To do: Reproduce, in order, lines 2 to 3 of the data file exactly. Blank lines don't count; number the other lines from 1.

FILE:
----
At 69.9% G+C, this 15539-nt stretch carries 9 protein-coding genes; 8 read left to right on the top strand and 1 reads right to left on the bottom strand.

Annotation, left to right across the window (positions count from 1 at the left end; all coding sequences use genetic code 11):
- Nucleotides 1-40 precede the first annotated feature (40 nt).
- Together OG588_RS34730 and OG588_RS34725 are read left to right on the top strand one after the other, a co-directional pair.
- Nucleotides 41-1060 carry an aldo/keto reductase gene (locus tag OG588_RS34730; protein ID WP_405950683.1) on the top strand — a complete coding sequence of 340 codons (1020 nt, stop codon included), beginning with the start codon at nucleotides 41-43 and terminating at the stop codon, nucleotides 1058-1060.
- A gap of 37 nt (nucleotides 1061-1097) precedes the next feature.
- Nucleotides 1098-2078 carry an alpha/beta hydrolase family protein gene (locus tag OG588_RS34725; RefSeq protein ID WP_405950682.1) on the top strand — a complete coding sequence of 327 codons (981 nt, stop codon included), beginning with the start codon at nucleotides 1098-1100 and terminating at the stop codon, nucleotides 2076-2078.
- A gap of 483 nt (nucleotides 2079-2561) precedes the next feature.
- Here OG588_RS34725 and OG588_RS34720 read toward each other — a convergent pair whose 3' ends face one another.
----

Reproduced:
Annotation, left to right across the window (positions count from 1 at the left end; all coding sequences use genetic code 11):
- Nucleotides 1-40 precede the first annotated feature (40 nt).